Immunotherapy for Stomach Cancer

Immunotherapy is the use of medicines to help a person's own immune system find and destroy cancer cells more effectively.

Immune checkpoint inhibitors

An important part of the immune system is its ability to keep itself from attacking normal cells in the body. To do this, it uses “checkpoint” proteins on immune cells, which act like switches that need to be turned on (or off) to start an immune response. Cancer cells sometimes use these checkpoints to avoid being attacked by the immune system.

Drugs that target these checkpoints (called immune checkpoint inhibitors) can be used to treat some people with stomach cancer (also known as gastric cancer).

PD-1 inhibitors

Nivolumab (Opdivo) and pembrolizumab (Keytruda) are drugs that target PD-1, a protein on immune system cells called T cells. The PD-1 protein normally helps keep T cells from attacking other cells in the body. By blocking PD-1, these drugs boost the immune response against cancer cells. This can shrink some tumors or slow their growth.

Nivolumab can be used in people with advanced stomach cancer, typically along with chemotherapy.

This drug is given as an intravenous (IV) infusion, usually once every 2 or 3 weeks.

Pembrolizumab can be used to treat advanced stomach cancer, typically after other treatments including chemotherapy have been tried, and if the cancer cells have any of the following:

  • At least a certain amount of the PD-L1 immune checkpoint protein 
  • A high level of microsatellite instability (MSI-H) or a defect in a mismatch repair gene (dMMR)
  • A high tumor mutational burden (TMB-H), meaning they have many gene mutations

This drug is given as an intravenous (IV) infusion, typically once every 3 or 6 weeks.

Possible side effects

Side effects of these drugs can include:

  • Feeling tired or weak
  • Fever
  • Cough
  • Nausea
  • Itching
  • Skin rash
  • Loss of appetite
  • Muscle or joint pain
  • Shortness of breath
  • Constipation or diarrhea

Other, more serious side effects occur less often. These can include:

Infusion reactions: Some people might have an infusion reaction while getting one of these drugs. This is like an allergic reaction, and can include fever, chills, flushing of the face, rash, itchy skin, feeling dizzy, wheezing, and trouble breathing. It’s important to tell your doctor or nurse right away if you have any of these symptoms while getting one of these drugs.

Autoimmune reactions: These drugs work by basically removing one of the safeguards on the body’s immune system. Sometimes this causes the immune system to attack other parts of the body, which can lead to serious or even life-threatening problems in the lungs, intestines, liver, hormone-making glands, kidneys, skin, or other organs.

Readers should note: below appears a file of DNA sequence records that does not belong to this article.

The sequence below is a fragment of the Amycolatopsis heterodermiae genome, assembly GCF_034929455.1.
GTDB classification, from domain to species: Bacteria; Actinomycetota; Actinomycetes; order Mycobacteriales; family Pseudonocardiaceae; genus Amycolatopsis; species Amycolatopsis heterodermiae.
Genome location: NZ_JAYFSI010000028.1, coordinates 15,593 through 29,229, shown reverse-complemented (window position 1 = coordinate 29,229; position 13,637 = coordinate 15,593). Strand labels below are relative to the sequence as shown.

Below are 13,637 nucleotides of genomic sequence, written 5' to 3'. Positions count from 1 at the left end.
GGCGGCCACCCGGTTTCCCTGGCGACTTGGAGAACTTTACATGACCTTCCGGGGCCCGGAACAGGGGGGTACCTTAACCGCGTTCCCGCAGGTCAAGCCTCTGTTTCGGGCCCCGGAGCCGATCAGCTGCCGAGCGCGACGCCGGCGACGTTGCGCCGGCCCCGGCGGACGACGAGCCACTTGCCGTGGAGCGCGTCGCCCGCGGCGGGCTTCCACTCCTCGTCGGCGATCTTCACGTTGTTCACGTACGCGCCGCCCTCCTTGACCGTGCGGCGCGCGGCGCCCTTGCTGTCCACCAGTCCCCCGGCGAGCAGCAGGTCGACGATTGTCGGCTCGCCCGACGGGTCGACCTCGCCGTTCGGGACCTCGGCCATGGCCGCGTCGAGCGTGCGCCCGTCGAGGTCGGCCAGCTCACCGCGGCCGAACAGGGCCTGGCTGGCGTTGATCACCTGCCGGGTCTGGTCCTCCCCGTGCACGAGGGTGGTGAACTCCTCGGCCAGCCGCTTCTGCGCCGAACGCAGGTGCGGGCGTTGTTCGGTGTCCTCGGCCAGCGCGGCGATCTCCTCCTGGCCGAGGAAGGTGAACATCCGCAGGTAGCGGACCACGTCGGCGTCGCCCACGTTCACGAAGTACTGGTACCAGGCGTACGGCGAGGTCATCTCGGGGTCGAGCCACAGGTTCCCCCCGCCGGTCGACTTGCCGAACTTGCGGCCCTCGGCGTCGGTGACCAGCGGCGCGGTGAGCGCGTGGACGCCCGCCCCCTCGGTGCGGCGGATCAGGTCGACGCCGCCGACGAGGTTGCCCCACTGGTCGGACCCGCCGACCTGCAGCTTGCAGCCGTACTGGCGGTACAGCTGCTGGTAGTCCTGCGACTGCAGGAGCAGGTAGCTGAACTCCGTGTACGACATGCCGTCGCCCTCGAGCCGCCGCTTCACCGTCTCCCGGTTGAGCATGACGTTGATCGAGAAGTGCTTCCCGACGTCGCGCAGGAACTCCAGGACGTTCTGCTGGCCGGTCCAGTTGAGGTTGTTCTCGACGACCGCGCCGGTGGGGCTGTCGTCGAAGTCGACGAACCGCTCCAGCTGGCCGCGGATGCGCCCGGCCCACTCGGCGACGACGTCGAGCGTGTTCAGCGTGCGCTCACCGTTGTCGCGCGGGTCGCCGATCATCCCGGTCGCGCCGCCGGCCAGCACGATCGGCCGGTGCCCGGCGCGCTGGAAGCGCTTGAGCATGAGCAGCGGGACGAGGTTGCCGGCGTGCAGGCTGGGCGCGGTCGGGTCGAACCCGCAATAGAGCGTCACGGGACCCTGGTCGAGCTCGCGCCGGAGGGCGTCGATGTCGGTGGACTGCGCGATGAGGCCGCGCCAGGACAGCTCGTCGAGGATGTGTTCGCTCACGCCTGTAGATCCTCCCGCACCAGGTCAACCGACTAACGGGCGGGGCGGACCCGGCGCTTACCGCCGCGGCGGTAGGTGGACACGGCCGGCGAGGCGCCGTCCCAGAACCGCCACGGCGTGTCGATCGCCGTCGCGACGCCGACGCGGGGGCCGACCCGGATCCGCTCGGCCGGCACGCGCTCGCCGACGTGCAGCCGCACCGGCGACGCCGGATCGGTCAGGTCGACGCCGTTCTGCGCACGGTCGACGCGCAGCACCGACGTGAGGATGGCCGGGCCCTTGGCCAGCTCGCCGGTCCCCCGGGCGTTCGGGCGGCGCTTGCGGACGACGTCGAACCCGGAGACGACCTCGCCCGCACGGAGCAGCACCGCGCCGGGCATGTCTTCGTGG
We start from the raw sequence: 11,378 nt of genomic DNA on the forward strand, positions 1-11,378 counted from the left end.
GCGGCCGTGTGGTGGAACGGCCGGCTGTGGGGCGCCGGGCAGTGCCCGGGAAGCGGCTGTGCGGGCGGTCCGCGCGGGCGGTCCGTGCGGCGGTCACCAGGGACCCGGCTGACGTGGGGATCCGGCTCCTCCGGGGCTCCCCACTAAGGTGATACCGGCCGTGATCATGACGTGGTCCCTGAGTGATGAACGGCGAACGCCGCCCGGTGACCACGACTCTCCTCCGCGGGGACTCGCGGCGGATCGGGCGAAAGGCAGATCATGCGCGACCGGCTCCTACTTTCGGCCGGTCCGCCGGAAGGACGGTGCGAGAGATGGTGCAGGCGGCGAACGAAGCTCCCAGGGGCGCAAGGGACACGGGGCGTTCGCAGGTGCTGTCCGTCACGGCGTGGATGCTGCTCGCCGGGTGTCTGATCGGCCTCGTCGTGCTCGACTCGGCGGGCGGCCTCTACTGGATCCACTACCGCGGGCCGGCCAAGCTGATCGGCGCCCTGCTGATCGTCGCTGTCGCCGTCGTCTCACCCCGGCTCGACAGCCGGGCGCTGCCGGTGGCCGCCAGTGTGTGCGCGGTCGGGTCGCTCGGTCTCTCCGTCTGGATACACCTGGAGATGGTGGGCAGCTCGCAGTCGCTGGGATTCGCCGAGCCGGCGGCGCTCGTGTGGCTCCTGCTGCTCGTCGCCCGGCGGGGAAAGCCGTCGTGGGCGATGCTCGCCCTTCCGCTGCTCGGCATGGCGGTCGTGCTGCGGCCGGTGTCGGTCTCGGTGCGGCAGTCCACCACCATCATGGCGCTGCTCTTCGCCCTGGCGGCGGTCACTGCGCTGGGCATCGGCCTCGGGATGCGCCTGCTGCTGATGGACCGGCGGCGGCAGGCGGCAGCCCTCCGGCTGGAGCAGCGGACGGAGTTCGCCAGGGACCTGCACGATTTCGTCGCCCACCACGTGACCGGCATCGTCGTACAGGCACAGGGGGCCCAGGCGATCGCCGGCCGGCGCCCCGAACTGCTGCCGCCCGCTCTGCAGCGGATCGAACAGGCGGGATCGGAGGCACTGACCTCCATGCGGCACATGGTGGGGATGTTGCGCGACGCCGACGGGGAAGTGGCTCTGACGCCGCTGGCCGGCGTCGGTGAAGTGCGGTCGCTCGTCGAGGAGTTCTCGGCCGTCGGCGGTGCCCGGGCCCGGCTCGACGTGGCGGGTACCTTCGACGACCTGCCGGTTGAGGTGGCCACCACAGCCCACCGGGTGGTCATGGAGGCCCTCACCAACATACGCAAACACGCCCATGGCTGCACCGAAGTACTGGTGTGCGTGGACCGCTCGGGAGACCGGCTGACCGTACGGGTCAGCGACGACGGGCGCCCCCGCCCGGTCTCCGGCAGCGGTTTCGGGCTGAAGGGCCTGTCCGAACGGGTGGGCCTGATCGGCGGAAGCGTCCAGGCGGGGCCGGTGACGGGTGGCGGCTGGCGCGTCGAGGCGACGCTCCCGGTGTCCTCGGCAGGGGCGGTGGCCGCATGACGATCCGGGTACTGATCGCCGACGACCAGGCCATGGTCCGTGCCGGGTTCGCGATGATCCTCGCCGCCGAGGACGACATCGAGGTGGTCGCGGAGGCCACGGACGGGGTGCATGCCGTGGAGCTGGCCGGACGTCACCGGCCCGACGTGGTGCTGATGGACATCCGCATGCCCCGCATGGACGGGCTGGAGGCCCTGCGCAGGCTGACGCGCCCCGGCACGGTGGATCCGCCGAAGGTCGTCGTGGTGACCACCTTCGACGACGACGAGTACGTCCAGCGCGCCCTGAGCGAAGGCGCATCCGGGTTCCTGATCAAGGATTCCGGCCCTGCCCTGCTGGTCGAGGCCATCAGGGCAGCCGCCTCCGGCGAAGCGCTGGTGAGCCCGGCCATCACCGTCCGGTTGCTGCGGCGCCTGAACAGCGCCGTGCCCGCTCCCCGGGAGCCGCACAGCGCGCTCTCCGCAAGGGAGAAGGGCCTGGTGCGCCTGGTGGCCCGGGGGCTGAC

It’s very important to report any new side effects to your health care team right away. If serious side effects do occur, treatment may need to be stopped and you may get high doses of corticosteroids to suppress your immune system.

More information about immunotherapy

To learn more about how drugs that work on the immune system are used to treat cancer, see Cancer Immunotherapy.

To learn about some of the side effects listed here and how to manage them, see Managing Cancer-related Side Effects.

The American Cancer Society medical and editorial content team

Our team is made up of doctors and oncology certified nurses with deep knowledge of cancer care as well as journalists, editors, and translators with extensive experience in medical writing.

Bendell J, Yoon HH. Progressive, locally advanced unresectable, and metastatic esophageal and gastric cancer: Approach to later lines of systemic therapy. UpToDate. 2020. Accessed at https://www.uptodate.com/contents/progressive-locally-advanced-unresectable-and-metastatic-esophageal-and-gastric-cancer-approach-to-later-lines-of-systemic-therapy on July 13, 2020.

Ku GY, Ilson DH. Chapter 72: Cancer of the Stomach. In: Niederhuber JE, Armitage JO, Doroshow JH, Kastan MB, Tepper JE, eds. Abeloff’s Clinical Oncology. 6th ed. Philadelphia, Pa: Elsevier; 2020.

National Cancer Institute. Physician Data Query (PDQ). Gastric Cancer Treatment. 2020. Accessed at: https://www.cancer.gov/types/stomach/hp/stomach-treatment-pdq on July 13, 2020.

National Comprehensive Cancer Network. NCCN Clinical Practice Guidelines in Oncology: Gastric Cancer. Version 2.2020. Accessed at www.nccn.org/professionals/physician_gls/pdf/gastric.pdf on July 13, 2020.

References

Bendell J, Yoon HH. Progressive, locally advanced unresectable, and metastatic esophageal and gastric cancer: Approach to later lines of systemic therapy. UpToDate. 2020. Accessed at https://www.uptodate.com/contents/progressive-locally-advanced-unresectable-and-metastatic-esophageal-and-gastric-cancer-approach-to-later-lines-of-systemic-therapy on July 13, 2020.

Ku GY, Ilson DH. Chapter 72: Cancer of the Stomach. In: Niederhuber JE, Armitage JO, Doroshow JH, Kastan MB, Tepper JE, eds. Abeloff’s Clinical Oncology. 6th ed. Philadelphia, Pa: Elsevier; 2020.

National Cancer Institute. Physician Data Query (PDQ). Gastric Cancer Treatment. 2020. Accessed at: https://www.cancer.gov/types/stomach/hp/stomach-treatment-pdq on July 13, 2020.

National Comprehensive Cancer Network. NCCN Clinical Practice Guidelines in Oncology: Gastric Cancer. Version 2.2020. Accessed at www.nccn.org/professionals/physician_gls/pdf/gastric.pdf on July 13, 2020.

Last Revised: April 16, 2021

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